In a moment of epiphany, I realised that an audience often prevents me from doing my best work. An epiphany because adrenalin and pressure often informs my best work. A contradiction, for sure, but one I think I have recently reconciled. Being able to perform well under pressure doesn’t necessarily mean one would do less well whilst not under strain or public scrutiny.
When I write in my unknown and unpublicised blog, I don’t hesitate. I just write. I don’t critique how my words may be construed or whether they translate to more people than just me. I merely set down my words, my truth, outside the funnel of public opinion. And it is still exciting hitting that publish button and sending that truth into the world – even though it is not then promoted onto the usual social media platforms. Who knew? Perhaps a ‘publish’ button helps keep the thing honest.
But even without that scrutiny, the writing on my unknown blog curiously also never reads as undisciplined rant. This can be a fear when writing with impunity. No, I really like the me that writes with no other agenda than just to write. But be clear, I’m also not talking about the creative exercise of just writing without thought as to the words being sent to paper or screen. That useful mind-mapping exercise.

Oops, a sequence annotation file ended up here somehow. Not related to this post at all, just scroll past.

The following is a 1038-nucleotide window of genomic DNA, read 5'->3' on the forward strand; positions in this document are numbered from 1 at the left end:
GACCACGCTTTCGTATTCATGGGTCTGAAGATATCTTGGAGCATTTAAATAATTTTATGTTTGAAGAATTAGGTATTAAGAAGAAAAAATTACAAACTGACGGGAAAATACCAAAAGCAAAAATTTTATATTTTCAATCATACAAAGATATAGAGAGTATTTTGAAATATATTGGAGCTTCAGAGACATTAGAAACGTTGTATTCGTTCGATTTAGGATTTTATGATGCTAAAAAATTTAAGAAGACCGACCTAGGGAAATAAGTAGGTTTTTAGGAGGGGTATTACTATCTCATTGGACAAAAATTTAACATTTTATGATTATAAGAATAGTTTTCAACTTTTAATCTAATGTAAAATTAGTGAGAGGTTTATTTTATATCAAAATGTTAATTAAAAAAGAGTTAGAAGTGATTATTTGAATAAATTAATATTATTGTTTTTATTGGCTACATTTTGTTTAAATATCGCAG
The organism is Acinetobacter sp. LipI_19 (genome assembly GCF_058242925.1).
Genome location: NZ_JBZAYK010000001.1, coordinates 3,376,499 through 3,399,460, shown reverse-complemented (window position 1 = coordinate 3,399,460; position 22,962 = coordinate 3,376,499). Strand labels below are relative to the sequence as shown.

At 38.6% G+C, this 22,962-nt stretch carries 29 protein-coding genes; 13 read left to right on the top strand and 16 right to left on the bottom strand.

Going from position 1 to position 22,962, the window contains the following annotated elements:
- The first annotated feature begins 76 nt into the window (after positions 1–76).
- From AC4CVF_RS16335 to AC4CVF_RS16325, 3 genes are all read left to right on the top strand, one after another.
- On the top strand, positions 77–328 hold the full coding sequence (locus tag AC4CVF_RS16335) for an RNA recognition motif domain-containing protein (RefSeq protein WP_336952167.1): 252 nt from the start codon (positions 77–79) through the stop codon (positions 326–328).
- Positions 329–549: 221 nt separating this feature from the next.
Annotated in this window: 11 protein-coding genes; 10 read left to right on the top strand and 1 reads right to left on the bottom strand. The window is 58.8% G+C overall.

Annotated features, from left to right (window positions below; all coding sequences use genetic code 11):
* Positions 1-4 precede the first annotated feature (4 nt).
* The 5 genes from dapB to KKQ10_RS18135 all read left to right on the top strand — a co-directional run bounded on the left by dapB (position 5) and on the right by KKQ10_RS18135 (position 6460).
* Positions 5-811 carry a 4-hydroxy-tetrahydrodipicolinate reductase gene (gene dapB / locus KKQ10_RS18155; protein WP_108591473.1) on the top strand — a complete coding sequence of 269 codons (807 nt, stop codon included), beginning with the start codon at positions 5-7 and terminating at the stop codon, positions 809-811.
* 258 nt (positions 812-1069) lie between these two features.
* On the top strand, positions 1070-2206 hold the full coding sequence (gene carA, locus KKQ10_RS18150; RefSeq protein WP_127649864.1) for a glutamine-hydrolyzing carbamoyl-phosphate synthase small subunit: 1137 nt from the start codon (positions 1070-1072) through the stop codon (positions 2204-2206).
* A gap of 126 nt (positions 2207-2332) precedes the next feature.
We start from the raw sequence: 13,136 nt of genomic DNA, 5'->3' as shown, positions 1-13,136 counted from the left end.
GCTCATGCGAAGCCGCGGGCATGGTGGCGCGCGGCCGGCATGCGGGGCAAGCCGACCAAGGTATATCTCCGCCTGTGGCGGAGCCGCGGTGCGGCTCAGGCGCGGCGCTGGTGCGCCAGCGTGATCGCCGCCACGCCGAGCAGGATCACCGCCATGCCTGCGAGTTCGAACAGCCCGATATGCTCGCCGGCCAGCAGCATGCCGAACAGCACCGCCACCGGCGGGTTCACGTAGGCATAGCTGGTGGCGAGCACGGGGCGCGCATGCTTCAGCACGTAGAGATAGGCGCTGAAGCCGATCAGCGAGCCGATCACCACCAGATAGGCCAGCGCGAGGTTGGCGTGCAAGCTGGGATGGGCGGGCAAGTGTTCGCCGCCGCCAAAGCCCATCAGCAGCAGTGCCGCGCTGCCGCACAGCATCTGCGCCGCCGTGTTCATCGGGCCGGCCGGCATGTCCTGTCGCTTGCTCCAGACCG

Take yesterday. I wrote a piece about keeping a diary when younger. In that writing, I was transported back to being a delusional teenager with a flair for the ridiculous. (I was going to marry my English teacher, Starsky – or Hutch – or Peter in Form 4b.)
Reading over the piece, which flowed and amused me, I found myself quite liking that teenager. Self-liking is not something I remember feeling when I was that young person. It was a poignant discovery and not one I would have made if the piece had started out for public consumption. The creative process of trying to recreate the person I once was would have killed the thing. Ironic.
That unknown space now also informs the work I produce publicly. When I’m stuck on a paragraph or idea, I go to my unknown blog and write it there, because there the writing is always easy.
It’s not that I don’t write authentically in my public spaces, I do. But I think I know the magical ingredient that makes my unpublicised writing space such a pleasure to be in.
It’s because I write without fear or apology for being me.